The second type is 'Sunburn' This used to be a common problem in labs where people set the UV lamp timer too long - particularly in labs with shared erasers where thoughtless people would put their eproms in and reset the timer without taking other peoples' out. This results in bits stuck at 1, and impossible to program to 0 again.

The third type is bits stuck at 0 after erasing particularly after several cycles of use. Sometimes curable by extending the erase time on well-used eproms for a few more cycles,  until you eventually lose them to the effects of 'sunburn.

Obviously types two and three are destined for the bin. Type one is reversible (as long as you've remembered to capture an image in good time).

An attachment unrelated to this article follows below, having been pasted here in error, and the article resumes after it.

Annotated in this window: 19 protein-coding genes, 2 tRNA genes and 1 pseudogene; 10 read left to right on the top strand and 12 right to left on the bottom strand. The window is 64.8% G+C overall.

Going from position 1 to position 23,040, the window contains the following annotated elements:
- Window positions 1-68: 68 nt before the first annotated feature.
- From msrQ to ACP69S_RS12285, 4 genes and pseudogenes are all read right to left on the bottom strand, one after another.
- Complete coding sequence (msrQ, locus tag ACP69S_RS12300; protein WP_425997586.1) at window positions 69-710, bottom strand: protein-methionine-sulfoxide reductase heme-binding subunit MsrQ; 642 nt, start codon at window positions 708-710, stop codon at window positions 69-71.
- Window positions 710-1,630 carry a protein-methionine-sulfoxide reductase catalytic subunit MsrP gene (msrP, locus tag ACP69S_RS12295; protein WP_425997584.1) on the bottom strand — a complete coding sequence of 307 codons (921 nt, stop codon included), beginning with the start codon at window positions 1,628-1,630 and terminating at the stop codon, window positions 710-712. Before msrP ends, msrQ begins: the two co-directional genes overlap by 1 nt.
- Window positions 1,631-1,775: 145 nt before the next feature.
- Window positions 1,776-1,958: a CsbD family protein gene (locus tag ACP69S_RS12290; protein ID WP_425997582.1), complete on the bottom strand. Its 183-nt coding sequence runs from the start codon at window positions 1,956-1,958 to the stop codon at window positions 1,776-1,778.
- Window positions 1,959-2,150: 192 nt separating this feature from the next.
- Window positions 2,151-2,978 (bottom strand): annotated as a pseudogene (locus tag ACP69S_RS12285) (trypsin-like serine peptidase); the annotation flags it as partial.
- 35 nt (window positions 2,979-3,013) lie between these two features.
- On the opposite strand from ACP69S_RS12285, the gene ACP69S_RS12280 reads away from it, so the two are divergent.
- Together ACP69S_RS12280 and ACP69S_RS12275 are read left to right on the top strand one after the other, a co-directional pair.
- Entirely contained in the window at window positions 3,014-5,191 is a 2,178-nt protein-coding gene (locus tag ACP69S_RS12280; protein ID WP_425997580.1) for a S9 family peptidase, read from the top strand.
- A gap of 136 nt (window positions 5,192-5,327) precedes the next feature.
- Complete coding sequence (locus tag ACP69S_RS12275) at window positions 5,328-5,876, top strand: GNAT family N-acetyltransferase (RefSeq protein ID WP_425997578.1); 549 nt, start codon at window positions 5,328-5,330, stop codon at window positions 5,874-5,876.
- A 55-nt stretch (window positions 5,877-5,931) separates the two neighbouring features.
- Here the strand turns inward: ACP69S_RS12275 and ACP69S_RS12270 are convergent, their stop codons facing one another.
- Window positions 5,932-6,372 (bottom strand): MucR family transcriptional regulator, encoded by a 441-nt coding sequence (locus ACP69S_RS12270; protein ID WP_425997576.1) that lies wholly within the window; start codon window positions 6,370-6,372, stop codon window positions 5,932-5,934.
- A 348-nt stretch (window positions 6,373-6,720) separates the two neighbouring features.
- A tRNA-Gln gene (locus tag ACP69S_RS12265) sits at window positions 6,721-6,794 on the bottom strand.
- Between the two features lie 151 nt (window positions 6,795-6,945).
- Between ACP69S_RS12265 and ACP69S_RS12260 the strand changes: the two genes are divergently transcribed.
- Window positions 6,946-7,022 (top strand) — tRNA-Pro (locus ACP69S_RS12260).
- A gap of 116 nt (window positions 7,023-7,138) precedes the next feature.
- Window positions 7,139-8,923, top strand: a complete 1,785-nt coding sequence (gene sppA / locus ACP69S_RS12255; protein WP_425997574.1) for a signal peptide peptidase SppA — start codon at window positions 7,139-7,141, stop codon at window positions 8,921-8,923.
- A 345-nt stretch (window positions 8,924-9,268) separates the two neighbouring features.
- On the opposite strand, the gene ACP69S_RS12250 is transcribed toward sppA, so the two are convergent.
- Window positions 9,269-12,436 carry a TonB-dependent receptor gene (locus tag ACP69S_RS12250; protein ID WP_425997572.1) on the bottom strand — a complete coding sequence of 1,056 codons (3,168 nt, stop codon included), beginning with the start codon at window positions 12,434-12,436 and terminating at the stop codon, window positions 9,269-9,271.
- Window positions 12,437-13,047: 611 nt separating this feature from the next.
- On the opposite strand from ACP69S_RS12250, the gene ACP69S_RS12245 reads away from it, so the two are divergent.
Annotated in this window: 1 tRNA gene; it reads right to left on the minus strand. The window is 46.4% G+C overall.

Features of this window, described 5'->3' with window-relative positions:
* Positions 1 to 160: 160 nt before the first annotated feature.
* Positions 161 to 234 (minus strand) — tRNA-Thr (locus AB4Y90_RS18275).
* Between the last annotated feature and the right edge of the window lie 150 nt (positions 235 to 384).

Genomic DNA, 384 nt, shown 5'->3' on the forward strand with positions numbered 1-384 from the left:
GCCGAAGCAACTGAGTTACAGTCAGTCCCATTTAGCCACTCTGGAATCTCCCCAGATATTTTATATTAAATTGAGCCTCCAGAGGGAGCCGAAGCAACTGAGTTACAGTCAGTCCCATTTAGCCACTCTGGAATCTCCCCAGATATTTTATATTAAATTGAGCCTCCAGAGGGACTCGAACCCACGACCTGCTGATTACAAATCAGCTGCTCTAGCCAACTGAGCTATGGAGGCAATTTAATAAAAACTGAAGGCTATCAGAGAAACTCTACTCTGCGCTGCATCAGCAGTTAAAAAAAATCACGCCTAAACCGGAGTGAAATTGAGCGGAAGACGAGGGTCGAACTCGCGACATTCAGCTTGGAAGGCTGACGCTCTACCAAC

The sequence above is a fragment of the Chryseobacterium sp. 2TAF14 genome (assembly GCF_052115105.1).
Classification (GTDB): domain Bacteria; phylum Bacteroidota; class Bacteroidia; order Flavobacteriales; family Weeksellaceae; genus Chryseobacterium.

P.S. It's important that the window is covered, preferably with a UV blocking Aluminium label for maximum life (I'm talking decades).

P.P.S In terms of your specific question. Leaving an eprom in a sunny window, especially in a sunny place like Zambia, might cause erasure over a week or two, however if the sun is shining through glass, then that would block the needed UV-C wavelength. I suppose it is possible that operation in strong light could cause excessive on-die leakage currents, but probably not to the extent of self-destruct. A few people actually had some success using UV-eproms as primitive imaging chips in the past. If the eprom had any sort of label on the window, this is pretty unlikely.
« Last Edit: April 03, 2020, 04:36:06 pm by Gyro »
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Offline TomS_

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Re: can an UV-PROM die?
« Reply #3 on: April 04, 2020, 06:51:20 am »